Where dentistry needs more independence, per 1 professional

The dental industry is in need of a referral process to decrease patient reliance on hospital emergency departments when urgent dental care is needed, according to one dentist. 

Charles Rim, DDS, a dentist at Oregon State Hospital in Salem, recently spoke with Becker's about the challenges and trends facing dentistry as well as what he would change about the industry. 

Editor's note: Responses were lightly edited for clarity and length. 

Q: What are the biggest challenges facing the industry? 

Dr. Charles Rim: Compared to five to 10 years ago, I think the biggest challenges facing the dental industry is long-term sustainability of individual dental offices with administrative concerns and rising cost of delivering dental services, especially during the COVID-19 pandemic. With rising costs of materials, lab fees, workforce wages, property leases and insurance fees, individual dental offices face turbulent times to stay afloat in the inflation-impacted economy. 

Q: What technologies/innovations are coming into the industry that will improve efficiency and quality of care?

CR: The dental industry has numerous advances in technologies to improve efficiency and quality of care. For example, digital radiographs are used in many dental offices to capture diagnostic images with less radiation during exposure, improvement in resolution and a more efficient way to process images compared to traditional X-rays. 

Another example, especially during the pandemic, is teledentistry. With smartphones and proper office setup, patients are able to consult with an oral health provider, especially during an urgent event, and [providers can monitor] patients without an in-person appointment.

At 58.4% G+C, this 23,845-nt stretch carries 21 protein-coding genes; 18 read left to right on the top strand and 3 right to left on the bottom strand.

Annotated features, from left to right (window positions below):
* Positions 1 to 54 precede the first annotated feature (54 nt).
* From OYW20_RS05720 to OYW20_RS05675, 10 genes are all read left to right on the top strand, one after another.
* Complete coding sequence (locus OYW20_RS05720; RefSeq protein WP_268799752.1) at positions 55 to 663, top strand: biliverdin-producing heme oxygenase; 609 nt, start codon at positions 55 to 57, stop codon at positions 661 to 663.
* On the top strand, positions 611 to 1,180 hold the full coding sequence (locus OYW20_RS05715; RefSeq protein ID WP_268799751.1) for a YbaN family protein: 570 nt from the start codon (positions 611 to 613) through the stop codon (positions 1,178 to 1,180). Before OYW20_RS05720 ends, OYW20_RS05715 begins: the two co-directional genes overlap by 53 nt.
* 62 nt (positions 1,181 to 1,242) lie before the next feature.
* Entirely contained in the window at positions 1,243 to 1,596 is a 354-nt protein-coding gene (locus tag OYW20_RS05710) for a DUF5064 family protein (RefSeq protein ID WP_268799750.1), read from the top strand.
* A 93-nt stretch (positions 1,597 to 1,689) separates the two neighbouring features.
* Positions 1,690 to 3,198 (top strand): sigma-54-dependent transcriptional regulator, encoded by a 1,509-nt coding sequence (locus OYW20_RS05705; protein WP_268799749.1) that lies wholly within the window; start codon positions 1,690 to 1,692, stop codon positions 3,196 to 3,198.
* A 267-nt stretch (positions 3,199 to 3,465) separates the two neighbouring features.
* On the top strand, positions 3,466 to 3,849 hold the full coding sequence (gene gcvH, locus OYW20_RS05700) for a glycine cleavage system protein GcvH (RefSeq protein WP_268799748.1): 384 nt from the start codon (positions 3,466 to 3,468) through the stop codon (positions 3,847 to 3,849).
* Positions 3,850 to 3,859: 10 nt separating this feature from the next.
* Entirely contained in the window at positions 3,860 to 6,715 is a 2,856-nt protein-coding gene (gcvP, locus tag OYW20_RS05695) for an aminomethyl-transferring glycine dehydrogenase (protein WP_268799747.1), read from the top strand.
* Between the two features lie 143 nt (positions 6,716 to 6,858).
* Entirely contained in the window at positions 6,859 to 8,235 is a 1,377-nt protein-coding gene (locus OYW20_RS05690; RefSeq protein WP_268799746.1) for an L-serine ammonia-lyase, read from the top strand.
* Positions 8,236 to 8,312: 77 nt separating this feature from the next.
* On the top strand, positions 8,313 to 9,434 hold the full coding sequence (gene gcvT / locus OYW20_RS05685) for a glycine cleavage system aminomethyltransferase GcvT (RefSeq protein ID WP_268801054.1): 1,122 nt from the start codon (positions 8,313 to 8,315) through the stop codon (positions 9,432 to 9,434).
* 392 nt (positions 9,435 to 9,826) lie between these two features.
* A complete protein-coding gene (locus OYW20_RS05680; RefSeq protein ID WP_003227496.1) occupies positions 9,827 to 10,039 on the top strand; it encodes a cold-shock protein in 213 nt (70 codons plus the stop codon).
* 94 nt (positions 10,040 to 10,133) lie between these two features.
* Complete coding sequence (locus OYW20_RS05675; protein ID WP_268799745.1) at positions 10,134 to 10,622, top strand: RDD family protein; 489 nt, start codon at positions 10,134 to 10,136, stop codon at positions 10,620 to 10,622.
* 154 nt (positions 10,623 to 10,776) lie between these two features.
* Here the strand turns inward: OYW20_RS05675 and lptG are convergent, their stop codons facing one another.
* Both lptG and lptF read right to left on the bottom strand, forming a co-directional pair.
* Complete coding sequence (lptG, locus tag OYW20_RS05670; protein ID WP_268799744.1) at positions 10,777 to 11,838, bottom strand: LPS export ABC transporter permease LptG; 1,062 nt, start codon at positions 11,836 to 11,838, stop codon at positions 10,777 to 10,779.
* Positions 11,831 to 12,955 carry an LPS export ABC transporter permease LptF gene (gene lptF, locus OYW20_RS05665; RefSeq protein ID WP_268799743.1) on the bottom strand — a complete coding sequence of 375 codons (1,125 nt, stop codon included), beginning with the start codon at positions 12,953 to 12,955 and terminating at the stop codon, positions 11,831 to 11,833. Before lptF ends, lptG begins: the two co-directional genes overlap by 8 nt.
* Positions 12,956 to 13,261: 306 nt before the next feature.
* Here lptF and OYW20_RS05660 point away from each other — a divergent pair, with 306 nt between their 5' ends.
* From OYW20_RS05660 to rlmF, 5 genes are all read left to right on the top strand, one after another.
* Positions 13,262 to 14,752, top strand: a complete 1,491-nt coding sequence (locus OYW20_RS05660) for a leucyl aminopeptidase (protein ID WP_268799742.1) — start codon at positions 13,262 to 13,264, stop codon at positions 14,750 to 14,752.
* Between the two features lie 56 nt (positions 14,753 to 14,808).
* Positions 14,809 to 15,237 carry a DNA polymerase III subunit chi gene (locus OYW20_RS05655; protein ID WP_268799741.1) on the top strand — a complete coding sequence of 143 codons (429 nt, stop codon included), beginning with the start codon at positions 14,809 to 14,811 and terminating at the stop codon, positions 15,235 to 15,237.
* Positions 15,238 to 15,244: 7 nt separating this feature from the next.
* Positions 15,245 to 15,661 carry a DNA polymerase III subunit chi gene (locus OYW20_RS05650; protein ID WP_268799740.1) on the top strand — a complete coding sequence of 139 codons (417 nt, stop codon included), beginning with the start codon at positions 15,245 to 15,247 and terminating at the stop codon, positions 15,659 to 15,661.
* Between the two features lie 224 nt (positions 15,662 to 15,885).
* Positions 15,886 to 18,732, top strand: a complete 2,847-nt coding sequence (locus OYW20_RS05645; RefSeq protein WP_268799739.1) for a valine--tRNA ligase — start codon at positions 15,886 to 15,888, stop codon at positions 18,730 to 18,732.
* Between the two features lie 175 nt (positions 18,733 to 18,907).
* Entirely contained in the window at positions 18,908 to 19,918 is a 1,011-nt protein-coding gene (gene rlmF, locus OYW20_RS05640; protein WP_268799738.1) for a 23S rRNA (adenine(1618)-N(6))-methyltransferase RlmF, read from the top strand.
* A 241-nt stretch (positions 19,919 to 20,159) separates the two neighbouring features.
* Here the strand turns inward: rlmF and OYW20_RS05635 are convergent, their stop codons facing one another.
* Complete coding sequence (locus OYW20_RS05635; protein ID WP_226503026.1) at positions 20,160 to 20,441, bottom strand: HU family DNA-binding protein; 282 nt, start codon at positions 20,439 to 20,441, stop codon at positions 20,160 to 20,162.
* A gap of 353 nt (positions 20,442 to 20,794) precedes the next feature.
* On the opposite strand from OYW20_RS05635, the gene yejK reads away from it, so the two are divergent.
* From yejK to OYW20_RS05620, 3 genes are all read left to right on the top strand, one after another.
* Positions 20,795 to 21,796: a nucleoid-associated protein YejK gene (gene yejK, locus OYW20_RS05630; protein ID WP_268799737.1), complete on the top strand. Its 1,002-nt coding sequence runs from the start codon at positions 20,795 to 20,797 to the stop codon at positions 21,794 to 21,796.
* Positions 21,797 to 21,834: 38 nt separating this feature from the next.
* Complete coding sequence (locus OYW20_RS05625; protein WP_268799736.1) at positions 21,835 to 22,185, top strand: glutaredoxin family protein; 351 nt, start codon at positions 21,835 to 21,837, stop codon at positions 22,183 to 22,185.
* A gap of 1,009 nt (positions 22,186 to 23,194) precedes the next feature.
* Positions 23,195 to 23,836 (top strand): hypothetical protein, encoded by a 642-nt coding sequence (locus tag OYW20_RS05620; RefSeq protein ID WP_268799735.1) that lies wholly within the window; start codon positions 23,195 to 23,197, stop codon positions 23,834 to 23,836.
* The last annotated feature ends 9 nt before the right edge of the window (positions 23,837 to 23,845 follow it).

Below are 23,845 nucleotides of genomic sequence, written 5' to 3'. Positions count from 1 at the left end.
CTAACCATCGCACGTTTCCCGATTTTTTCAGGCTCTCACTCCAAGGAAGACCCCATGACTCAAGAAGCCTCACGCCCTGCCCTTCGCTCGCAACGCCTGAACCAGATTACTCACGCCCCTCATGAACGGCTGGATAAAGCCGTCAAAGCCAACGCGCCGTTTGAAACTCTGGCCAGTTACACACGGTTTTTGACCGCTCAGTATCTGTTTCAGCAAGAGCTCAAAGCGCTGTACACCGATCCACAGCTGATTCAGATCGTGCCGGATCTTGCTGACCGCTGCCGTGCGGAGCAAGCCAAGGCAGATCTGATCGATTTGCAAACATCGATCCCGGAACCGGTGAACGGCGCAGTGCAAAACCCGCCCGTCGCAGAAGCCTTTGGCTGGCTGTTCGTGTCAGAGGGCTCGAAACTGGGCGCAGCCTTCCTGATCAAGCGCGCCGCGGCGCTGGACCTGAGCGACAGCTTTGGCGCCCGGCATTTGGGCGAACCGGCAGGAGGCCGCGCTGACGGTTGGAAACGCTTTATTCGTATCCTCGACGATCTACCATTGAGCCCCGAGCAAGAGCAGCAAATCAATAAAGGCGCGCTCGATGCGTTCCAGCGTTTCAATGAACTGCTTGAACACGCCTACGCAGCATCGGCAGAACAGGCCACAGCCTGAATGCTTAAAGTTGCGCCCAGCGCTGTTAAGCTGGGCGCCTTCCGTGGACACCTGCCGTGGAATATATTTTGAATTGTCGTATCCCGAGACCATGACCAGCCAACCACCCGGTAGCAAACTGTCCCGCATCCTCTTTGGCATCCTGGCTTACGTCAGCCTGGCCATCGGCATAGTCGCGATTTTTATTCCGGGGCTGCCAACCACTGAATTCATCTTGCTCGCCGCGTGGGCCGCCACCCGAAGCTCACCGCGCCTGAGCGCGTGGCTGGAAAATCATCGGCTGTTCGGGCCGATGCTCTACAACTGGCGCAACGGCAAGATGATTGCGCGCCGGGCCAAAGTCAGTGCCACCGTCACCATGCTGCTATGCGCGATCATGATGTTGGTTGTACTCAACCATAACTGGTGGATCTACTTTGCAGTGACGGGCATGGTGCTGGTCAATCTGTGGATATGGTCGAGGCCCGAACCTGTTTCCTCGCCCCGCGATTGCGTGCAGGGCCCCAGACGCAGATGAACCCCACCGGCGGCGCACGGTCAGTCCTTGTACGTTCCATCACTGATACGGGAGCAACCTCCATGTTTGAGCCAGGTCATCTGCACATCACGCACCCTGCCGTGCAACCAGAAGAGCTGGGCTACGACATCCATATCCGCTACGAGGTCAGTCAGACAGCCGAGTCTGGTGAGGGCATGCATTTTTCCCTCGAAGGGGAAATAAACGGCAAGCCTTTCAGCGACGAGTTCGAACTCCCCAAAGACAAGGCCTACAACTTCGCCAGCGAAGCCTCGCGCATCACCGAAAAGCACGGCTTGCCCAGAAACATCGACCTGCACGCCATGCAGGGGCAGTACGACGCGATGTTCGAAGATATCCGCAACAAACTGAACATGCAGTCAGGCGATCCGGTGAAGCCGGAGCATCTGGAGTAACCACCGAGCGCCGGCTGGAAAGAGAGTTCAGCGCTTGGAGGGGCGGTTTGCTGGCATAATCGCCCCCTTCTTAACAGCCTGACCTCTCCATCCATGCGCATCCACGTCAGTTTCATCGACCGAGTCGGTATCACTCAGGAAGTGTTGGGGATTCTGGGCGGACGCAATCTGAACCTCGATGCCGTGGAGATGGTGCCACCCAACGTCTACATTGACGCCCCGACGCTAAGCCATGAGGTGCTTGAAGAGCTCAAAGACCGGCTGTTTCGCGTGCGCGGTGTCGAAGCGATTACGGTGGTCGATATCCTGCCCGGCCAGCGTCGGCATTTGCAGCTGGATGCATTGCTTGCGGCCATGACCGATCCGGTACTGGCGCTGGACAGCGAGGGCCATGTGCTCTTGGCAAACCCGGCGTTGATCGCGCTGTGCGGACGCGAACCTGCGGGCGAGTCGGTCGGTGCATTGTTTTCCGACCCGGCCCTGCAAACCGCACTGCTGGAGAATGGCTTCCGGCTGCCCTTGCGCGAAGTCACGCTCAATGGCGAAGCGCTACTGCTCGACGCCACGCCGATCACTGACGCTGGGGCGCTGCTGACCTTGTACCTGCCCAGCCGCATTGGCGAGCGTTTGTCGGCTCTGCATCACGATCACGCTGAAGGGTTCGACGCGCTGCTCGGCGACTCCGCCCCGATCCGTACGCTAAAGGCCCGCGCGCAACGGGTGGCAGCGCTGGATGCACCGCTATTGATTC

There are many other advancements in dental technology to improve efficiency and quality of care such as CAD/CAM, 3D scanning and impression, dental implants, dental lasers, portable equipment and new diagnostic tools. To advance with a new technology will require initial capital investment, but it will pay long-term dividends. 

Q: How do you see your company/the industry evolving in the next three to five years?

CR: I think the next three to five years will be a challenging time for all sectors, including the dental industry, as the world is recovering from the pandemic and dealing with the inflation-impacted economy. 

In the upcoming years, the dental industry will evolve more into integrated health services, especially in the public health sector. As more people are under care for chronic health conditions with an increased number of aging population, there will be a greater need for interdisciplinary healthcare professionals providing health services to improve health outcomes and quality of life. This will be a profound paradigm shift in the dental industry as oral health providers will focus on individual and population health compared to traditional procedural-based compensation. 

Q: If you could change one thing about the industry, what would it be?

CR: One improvement I [would] like to see in the dental industry is an urgent dental care referral process in the community. According to the American Dental Association, there are an estimated 2 million visits to emergency departments, costing the healthcare system about $1.7 billion every year. One is not able to obtain definitive dental treatment at the ED. Throughout the nation, there are multiple effective ED referral programs in place. However, more work needs to be done at multiple levels where individuals must obtain appropriate urgent dental services by oral health providers in lieu of hospital EDs. With better communication, training, access to care, and system-level changes, people in the community can have value-added quality dental services. 

Q: What is the greatest piece of advice you have been given during your career? 

CR: Dentistry is a challenging but a rewarding career. I like to share a quote by Ralph Waldo Emerson: 

"Finish each day and be done with it. You have done what you could; some blunders and absurdities no doubt crept in; forget them as soon as you can. Tomorrow is a new day. You shall begin it well and serenely, and with too high a spirit to be encumbered with your old nonsense."

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